December 1, 2014

1943. The 25th Anniversary of Red Army Day

The 25th Anniversary of the Founding of the Red Army
Food rations in Moscow in 1943
The parentheses indicate portions that did not pass Soviet censors for military or propaganda reasons.

(For more, see the complete 1943 Moscow reports.)

Bill Downs

CBS Moscow

February 22, 1943

In the factories and mills, shops and homes throughout the one-sixth of the earth's surface which comprises the Soviet Union, the Russian people today are preparing for tomorrow's twenty-fifth anniversary of the founding of the Red Army.

(In America, we don't have any exact counterpart to this Russian celebration.) Tomorrow will not be an official holiday in Russia. The factories will carry on as usual. The stores will be open.

There probably will be no parades or public demonstrations.

But this year, for reasons every German soldier on the Eastern Front can confirm, Red Army Day is an event of international importance. And every Soviet citizen, from Joseph Stalin down to the most insignificant factory worker and collective farmer, is going to take time out to drink a toast to the fighting man of Russia.

Premier Stalin usually marks such occasions by (speech or) a special order of the day. There has been no official indication up to the present moment that Stalin will (make a speech or) issue such an order of the day.

(Any word from Mr. Stalin at the present moment would be of worldwide importance.) However, it is well worth watching for.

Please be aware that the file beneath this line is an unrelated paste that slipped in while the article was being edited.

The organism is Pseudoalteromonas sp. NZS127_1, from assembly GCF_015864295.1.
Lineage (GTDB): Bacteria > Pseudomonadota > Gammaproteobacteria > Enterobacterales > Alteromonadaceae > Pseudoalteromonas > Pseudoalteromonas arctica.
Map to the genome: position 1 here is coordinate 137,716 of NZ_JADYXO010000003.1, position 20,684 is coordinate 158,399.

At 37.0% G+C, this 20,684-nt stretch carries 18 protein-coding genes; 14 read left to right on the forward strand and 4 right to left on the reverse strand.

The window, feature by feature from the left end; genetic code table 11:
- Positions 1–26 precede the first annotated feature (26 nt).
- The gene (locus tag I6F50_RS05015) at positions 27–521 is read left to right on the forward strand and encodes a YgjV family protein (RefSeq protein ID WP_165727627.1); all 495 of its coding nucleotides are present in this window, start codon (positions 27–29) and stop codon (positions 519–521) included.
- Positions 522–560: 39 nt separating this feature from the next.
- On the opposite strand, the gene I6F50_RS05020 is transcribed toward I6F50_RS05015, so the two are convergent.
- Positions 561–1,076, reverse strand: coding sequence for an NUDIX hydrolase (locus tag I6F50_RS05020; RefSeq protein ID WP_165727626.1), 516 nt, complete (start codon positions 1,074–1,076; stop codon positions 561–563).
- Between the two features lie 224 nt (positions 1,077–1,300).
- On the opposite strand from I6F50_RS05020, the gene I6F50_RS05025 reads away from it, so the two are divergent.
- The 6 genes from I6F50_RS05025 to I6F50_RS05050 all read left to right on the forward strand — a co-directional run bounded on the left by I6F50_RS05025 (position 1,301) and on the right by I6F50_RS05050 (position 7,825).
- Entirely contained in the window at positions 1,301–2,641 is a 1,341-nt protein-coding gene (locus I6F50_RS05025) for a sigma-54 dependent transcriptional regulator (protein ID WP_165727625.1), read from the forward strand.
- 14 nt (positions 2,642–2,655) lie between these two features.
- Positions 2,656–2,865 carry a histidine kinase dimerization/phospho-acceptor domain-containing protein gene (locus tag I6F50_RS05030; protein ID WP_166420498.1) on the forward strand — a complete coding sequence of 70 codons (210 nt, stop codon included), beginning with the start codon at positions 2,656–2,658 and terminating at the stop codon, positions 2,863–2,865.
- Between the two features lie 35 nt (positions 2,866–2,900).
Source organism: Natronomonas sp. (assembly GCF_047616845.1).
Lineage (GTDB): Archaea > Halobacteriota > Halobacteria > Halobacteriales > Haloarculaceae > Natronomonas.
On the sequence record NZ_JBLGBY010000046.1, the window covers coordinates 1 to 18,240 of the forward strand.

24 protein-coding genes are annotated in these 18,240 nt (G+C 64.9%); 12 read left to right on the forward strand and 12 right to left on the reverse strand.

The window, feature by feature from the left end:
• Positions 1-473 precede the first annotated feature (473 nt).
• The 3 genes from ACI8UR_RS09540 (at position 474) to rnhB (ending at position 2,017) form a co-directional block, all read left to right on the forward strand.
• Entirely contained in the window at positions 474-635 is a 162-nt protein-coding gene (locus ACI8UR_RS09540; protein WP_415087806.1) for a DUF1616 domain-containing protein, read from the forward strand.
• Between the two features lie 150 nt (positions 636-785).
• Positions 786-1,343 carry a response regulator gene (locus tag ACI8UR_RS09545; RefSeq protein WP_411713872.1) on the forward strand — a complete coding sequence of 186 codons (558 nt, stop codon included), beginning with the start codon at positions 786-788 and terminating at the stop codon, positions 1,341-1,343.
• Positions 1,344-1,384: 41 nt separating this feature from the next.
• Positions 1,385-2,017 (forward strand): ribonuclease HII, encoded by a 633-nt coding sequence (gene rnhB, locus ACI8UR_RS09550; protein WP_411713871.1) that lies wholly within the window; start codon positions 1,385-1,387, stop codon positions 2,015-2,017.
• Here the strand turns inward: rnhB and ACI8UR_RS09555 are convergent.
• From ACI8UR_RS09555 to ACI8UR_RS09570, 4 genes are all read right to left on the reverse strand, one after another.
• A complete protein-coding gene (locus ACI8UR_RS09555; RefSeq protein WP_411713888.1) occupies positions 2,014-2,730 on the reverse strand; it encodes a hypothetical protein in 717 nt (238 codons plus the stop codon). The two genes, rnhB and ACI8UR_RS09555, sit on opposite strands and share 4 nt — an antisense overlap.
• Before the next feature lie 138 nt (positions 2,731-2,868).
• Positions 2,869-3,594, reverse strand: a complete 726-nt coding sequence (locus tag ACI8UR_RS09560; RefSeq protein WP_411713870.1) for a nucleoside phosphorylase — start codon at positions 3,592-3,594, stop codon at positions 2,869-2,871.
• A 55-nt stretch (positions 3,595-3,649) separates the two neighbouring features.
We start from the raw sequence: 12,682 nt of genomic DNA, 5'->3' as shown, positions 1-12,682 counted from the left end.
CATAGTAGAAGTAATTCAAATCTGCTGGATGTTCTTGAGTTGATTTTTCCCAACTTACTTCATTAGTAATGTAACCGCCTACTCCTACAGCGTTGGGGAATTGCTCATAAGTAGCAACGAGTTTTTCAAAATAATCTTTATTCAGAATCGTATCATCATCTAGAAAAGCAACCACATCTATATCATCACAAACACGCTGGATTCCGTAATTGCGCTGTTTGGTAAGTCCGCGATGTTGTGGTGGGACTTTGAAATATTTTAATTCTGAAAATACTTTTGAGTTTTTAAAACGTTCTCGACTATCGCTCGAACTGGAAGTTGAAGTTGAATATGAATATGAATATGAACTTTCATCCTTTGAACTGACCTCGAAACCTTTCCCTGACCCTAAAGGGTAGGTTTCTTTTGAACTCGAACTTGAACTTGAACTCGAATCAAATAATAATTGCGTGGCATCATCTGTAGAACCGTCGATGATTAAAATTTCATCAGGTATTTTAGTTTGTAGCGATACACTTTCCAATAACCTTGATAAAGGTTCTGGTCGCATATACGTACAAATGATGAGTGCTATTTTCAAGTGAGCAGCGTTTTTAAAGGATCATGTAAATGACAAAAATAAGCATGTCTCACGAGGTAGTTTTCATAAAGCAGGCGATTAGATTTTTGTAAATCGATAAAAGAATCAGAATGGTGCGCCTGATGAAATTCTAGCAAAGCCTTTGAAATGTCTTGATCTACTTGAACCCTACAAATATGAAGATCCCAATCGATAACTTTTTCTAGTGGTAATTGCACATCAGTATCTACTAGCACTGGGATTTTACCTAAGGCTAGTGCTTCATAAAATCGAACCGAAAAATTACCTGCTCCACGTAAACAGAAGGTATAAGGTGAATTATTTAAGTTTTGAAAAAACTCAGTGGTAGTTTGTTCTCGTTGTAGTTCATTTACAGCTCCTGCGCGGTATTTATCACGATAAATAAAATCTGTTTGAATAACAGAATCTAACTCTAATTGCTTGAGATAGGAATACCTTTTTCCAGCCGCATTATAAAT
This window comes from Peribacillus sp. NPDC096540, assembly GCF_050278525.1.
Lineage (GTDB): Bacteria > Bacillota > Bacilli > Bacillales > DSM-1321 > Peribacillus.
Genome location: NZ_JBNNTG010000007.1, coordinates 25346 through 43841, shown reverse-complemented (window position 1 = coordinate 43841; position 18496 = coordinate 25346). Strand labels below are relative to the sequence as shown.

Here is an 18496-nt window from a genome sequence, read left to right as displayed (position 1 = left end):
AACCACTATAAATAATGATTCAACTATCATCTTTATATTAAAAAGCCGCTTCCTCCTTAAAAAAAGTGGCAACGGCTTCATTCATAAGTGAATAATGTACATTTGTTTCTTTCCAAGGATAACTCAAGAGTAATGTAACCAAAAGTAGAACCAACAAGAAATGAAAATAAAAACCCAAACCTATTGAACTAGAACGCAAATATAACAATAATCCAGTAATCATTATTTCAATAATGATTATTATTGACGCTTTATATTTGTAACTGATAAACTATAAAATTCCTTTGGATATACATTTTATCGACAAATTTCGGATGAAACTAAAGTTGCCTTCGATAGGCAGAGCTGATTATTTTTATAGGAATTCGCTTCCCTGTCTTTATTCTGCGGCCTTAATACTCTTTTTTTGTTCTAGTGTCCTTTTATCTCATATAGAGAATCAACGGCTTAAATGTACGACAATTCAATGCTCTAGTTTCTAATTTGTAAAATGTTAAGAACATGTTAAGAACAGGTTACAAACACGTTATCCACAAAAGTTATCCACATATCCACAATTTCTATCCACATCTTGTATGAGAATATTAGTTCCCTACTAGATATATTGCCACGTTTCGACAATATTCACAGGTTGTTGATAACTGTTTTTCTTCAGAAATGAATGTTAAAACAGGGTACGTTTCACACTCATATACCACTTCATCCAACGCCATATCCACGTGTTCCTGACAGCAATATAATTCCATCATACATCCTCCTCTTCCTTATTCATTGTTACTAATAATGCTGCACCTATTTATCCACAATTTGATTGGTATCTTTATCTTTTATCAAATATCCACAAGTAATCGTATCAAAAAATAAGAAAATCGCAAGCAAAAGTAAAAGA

(However, whether Premier Stalin makes a speech or issues an order of the day or not, factories and schools and shops will wind up their preparations for the twenty-fifth anniversary. Special meetings and progress will be held in the schools. The factories have organized meetings for both the day and night shifts. Russian soldiers, sailors, and airmen are in great demand to speak at these meetings.)

(At Stalingrad and Kharkov and Leningrad, up in the Urals and way out in Siberia, people have put up banners on which are written the government's official slogans commemorating the day.)

(This custom of issuing official slogans is a strange one to Americans. Our slogans sort of spring up spontaneously, such as "Remember the Maine" or "Remember Pearl Harbor" and such.)

(The Central Committee of the Communist Party yesterday issued 49 slogans for Red Army day. They honored all branches of the army, navy, and air force, as well as the workers and farmers and intelligentsia.)

Since today is George Washington's birthday, (I asked a Russian schoolboy if he had ever heard of America's first president. He answered my right away. "Of course," he said. "George Washington was the man who led your revolution—like Lenin led ours.")
Teachers in history classes of Russian schools probably will mention that 211 years ago today America's first president was born. However, Russian schoolchildren won't be paying too much attention to America's holiday. They are too interested in their own celebrations tomorrow. For weeks, the schoolkids have been preparing tobacco pouches, writing letters, collecting such presents as bars of soap, pencils and paper, needles and bread and other gifts to send to the front.

The letters that the Russian kids write to the soldiers usually congratulate the men on the 25th anniversary and urge them to continue the stuffing out of the Germans. And often the letters end up with a promise that, as a token of appreciation, the schoolchildren will see that they make better grades and stop whispering in classrooms.

That's the way Russian kids feel about their soldiers at the front.